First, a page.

Sometimes, it feels like old times, rolling back the years, and so on. One of the things I did while avoiding work on my PhD (on observational tests of exotic cosmologies inspired by then-fashionable high-energy physics theories, since you ask) was to assist in resurrecting old and new CMUCL backends for SBCL, and to do some additional backend hacking. I learnt a lot! (To be fair, I learnt a lot about General Relativity too). And I even wrote about some of the funny bits when porting, such as getting to a working REPL with a completely broken integer multiply on SPARC, or highly broken bignums when working on a proper 64-bit backend for alpha.
#sbcl IRC channel over the last few days, the ARM porting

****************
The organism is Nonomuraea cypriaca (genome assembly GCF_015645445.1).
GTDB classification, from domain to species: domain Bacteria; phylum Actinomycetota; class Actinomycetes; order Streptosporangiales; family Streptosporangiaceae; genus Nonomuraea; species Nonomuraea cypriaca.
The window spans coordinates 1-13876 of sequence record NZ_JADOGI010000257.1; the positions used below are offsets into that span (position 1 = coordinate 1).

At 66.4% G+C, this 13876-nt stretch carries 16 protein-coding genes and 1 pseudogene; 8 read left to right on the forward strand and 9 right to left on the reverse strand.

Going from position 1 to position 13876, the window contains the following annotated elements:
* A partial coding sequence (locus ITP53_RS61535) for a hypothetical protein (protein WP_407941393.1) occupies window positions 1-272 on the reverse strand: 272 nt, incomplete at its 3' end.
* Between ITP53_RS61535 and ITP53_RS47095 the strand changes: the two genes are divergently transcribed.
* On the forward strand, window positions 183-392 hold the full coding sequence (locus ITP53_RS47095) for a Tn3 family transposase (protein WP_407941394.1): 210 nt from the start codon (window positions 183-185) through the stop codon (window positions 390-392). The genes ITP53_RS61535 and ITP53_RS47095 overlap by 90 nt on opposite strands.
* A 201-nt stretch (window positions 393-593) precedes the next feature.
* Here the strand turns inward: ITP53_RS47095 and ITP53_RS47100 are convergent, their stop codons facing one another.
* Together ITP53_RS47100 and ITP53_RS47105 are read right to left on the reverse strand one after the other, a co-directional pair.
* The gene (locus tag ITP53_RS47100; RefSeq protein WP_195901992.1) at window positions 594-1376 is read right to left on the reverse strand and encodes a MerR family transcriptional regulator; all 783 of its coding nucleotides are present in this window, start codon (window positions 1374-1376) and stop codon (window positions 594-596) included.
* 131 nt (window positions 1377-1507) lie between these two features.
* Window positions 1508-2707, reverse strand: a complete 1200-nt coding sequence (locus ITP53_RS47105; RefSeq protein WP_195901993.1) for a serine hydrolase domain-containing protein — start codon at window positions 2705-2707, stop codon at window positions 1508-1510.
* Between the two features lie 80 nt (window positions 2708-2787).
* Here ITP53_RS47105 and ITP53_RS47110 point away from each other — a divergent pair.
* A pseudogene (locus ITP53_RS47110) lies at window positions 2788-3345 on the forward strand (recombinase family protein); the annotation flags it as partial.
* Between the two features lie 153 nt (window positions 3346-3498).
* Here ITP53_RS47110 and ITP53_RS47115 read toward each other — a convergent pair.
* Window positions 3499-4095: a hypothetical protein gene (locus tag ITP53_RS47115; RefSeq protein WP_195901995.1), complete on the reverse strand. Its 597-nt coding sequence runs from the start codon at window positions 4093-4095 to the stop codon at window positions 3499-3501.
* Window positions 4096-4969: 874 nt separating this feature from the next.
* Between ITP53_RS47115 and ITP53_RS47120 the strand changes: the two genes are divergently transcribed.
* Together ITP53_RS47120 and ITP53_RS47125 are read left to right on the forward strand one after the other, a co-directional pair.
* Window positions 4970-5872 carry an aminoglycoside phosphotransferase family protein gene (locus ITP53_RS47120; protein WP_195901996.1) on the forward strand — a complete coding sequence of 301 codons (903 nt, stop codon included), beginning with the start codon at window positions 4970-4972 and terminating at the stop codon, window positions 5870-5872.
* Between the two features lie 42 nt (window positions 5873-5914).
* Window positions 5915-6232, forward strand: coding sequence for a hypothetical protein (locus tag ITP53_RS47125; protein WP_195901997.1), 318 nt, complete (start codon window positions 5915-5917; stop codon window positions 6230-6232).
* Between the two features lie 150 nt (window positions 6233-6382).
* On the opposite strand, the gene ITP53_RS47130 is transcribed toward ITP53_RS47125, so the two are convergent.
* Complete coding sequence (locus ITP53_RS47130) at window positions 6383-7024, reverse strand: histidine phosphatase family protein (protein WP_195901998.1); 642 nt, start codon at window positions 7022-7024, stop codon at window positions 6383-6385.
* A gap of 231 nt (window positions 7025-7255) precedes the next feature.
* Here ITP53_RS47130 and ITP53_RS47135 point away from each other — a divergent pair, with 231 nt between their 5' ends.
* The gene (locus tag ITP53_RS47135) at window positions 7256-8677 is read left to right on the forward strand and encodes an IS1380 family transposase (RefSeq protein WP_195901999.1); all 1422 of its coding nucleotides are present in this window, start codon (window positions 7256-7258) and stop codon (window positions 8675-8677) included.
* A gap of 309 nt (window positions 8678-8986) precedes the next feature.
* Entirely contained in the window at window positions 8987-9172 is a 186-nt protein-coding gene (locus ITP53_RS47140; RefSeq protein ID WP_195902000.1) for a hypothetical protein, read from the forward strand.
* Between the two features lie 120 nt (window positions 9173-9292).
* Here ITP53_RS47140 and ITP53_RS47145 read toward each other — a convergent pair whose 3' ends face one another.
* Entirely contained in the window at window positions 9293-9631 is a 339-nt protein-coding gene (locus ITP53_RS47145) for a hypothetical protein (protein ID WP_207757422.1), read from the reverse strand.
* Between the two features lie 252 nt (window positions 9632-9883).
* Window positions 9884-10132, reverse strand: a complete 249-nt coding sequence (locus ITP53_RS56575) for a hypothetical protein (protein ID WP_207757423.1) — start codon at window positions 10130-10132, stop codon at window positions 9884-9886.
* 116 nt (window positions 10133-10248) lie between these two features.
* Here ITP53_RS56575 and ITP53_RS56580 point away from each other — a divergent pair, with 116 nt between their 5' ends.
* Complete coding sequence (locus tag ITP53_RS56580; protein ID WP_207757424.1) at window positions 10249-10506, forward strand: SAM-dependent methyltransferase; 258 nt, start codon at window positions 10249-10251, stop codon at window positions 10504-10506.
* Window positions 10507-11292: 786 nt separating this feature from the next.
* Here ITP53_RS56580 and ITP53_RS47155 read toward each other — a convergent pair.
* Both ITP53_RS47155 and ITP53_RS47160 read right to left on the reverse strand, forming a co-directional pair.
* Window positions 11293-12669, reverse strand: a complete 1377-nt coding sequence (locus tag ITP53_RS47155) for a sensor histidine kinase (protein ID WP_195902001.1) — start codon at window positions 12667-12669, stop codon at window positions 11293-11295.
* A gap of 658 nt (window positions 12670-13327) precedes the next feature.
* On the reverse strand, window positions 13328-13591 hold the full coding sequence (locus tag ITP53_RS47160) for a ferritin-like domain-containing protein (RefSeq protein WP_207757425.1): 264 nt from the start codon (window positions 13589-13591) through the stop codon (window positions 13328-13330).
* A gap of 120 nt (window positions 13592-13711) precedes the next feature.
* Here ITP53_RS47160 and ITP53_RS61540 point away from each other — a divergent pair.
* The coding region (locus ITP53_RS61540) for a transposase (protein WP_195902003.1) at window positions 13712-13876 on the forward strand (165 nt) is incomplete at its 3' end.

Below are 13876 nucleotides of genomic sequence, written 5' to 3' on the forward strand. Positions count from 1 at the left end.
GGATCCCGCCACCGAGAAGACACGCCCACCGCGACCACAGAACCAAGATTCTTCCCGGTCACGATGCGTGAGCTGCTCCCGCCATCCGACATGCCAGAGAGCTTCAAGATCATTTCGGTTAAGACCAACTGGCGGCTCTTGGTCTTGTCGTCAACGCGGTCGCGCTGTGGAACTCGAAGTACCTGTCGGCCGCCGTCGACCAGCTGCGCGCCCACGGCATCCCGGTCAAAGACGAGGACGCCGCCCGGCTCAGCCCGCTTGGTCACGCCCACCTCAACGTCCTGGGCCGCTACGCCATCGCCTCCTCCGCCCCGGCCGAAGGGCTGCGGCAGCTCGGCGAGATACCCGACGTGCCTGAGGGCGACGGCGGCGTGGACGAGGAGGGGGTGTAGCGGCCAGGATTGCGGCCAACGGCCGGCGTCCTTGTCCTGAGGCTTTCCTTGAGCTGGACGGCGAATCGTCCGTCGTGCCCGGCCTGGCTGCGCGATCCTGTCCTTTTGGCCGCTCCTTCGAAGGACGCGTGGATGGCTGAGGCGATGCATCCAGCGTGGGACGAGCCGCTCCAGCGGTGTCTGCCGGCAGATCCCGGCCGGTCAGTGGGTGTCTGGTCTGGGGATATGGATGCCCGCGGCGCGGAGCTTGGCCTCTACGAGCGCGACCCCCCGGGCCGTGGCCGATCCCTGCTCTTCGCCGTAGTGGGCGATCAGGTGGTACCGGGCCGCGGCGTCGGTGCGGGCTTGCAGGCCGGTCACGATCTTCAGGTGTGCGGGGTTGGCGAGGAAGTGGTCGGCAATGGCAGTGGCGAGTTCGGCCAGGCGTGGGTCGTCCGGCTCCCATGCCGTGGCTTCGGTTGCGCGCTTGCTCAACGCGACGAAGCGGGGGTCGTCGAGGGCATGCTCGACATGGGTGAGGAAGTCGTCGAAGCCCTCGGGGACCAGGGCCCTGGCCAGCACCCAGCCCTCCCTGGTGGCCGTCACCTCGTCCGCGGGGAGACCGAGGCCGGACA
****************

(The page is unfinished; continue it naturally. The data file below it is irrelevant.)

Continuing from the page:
crew (not me! I've just been kibitzing) has made substantial
progress, to the point that it's now possible to boot a mostly-working
REPL. Some of the highlights of the non-workingness:
(truncate (expt 2 32) 10) 21074691228794313799883120286105 6 (fib 50) 6277101738309684039858724727853387073209631205623600462197 (expt 2.0 3) 2.0 (sb-ext:run-program "uname" '() :search t :output *standard-output*) Linux Memory fault at 3c
Meanwhile, given that most ARM cores don't have an integer division instruction, it's a nice bit of synchronicity that one of this year's Summer of Code projects for SBCL is to improve division by constant integers; I'm very much looking forward to getting involved with that, and hopefully also bringing some of the next generation of SBCL hackers into the community. Maybe my writing a while back about a self-sustaining system wasn't totally specious.